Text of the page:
The New York City Education Department has appointed principals to two of the city’s lowest-performing high schools in an effort to get the school turnaround effort back on track.
Boys and Girls High School and Automotive High School, which are both in Brooklyn, will be seeing new leaders amid a reinvigorated turnaround effort. Kate Taylor reports for The New York Times that Grecian Harrison, an assistant principal at Alfred E. Smith Career and Technical Education High School in the Bronx, will be interim acting principal at Boys and Girls.
She will take the place of Michael Wiltshire, head from October 2014 through July 1, 2016, who was named a master principal and continued to lead his previous school, Medgar Evers College Preparatory School, as well. The arrangement created controversy and Dr. Wiltshire eventually returned to full-time service at Medgar Evers.
Some alumni, parents, and teachers would have preferred to have Allison M. Farrington, principal of Research and Service High School, a transfer school located in the same building. The fact that they did not get their choice of administrators has caused more than a little angst. The Education Department said officials would continue to talk with everyone involved.
The department is assigning Kevin Bryant as master principal of Boys and Girls. He is principal of Frances Perkins Academy, a small school that shares space with Automotive. He will replace Caterina Lafergola, who resigned over union conflicts.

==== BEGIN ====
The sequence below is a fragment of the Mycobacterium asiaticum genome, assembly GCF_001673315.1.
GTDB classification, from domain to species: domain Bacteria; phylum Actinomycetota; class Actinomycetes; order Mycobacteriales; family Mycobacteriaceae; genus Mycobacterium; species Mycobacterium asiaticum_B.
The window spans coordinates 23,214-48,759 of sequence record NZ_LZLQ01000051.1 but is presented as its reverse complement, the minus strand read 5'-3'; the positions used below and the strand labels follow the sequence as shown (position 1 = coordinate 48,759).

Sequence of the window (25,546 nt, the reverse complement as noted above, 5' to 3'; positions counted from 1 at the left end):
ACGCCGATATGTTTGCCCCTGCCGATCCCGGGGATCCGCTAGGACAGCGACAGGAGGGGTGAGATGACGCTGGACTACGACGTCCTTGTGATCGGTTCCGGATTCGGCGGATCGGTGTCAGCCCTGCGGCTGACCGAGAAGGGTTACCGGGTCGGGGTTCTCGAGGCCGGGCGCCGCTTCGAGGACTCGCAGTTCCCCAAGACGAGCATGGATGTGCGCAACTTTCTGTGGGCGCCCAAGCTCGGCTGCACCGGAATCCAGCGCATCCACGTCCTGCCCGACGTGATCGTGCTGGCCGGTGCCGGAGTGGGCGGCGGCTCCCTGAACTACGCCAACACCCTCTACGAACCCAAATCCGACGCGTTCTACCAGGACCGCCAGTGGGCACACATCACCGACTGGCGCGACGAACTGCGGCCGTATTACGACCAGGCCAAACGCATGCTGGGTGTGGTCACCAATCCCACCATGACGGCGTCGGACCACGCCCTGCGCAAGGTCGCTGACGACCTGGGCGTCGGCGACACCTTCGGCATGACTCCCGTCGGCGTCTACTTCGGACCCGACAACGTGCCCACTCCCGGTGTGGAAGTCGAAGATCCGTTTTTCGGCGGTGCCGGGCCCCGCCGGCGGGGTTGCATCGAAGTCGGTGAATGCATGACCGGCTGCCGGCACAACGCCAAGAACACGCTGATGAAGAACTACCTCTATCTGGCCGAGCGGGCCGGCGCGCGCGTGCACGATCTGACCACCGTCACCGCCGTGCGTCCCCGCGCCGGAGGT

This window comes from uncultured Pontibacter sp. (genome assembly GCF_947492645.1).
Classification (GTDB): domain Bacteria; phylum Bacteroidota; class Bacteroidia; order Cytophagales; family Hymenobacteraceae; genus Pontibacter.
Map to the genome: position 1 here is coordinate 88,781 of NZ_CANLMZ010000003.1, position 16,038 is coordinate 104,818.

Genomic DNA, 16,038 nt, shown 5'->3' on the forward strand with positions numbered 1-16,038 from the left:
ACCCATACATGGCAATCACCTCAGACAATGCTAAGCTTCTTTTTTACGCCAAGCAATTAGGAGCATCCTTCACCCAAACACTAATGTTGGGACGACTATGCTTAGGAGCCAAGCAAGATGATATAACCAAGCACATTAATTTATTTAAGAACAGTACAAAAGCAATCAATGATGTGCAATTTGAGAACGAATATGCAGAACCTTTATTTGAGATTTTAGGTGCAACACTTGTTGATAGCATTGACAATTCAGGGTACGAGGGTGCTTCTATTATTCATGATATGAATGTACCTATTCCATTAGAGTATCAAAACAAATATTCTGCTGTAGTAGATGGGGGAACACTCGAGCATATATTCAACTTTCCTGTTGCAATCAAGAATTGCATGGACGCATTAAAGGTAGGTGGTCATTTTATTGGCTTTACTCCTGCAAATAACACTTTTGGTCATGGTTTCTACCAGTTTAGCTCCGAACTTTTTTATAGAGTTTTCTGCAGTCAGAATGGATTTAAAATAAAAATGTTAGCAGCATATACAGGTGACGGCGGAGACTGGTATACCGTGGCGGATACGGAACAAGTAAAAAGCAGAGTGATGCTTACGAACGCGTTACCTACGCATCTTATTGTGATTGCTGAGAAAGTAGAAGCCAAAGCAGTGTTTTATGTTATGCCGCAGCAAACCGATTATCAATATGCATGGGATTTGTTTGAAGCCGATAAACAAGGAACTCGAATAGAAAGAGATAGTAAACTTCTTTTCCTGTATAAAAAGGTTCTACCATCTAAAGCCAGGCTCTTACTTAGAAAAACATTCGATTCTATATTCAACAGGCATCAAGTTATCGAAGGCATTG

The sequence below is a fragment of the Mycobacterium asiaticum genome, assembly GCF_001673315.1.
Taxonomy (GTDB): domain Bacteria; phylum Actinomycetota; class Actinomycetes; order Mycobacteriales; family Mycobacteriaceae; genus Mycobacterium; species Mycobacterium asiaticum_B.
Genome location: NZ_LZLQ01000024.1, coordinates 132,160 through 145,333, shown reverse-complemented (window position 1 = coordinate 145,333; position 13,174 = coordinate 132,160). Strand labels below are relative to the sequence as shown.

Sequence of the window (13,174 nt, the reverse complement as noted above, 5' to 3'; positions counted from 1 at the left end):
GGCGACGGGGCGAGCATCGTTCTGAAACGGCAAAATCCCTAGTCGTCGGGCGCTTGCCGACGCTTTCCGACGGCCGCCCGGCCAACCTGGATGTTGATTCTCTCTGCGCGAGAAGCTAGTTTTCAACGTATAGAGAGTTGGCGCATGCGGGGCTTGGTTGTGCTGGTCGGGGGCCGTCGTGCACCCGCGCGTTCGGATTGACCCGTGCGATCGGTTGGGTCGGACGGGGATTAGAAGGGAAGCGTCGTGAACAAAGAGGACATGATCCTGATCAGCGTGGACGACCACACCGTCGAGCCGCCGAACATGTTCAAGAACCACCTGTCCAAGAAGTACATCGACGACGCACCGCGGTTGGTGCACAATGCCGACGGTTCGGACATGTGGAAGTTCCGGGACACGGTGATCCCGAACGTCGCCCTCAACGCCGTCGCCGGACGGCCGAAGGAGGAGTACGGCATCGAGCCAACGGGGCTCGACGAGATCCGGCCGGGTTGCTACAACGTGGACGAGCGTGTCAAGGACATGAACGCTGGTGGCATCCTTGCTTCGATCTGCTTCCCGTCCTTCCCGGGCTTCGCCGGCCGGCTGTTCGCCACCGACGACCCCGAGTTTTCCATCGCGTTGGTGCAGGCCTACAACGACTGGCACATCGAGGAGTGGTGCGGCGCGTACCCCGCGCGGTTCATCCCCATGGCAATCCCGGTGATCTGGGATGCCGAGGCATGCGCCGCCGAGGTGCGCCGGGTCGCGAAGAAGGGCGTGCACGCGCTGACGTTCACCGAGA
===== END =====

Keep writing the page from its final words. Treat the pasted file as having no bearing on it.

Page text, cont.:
Bryant will also continue being principal at Frances Perkins and will be paid an extra $25,000 in addition to his current salary of $145,748. For now, the arrangement is for just one year, but it is possible that it will be renewed.
Ms. Harrison spent 13 years as assistant principal of Alfred E. Smith and will earn $143,664 at Boys and Girls.
Experts in school turnarounds say strong, stable leaders are critical for fixing broken schools, but some say it is preferable to close struggling schools and start over again.
A symbol of Mayor Bill de Blasio’s turnaround efforts has been Boys and Girls, and, according to the Department of Education, it has made gains. Graduation rates rose to 50% in the school year 2014-15 from 42% in 2013-14.
Its enrollment dropped from almost 3,700 eight years ago to a projected 269 in the fall, reports Leslie Brody for The Wall Street Journal.
Both schools are part of de Blasio’s plans to improve 94 “renewal” schools through the use of teacher training, longer school days, and social services. The mayor has said that he will spend $200 million annually on this effort over and above the schools’ regular budget.
Wiltshire, according to Selim Algar of the New York Post, left Boys and Girls surrounded by accusations of bumbling a school sexual harassment case. He did, however, cut suspensions and raise graduation rates while at the renewal school.
The Department of Education was depending on Boys and Girls to be the star of its Renewal School reform project. The departure of Wiltshire was a blow to the initiative, but the positioning of the new administrators may set in motion continued improvement.
“These are the right principals to continue the hard work of turning a school around,” Chancellor Carmen Fariña said in a statement. “I know they’ll be strong instructional leaders and support students, teachers, and families.”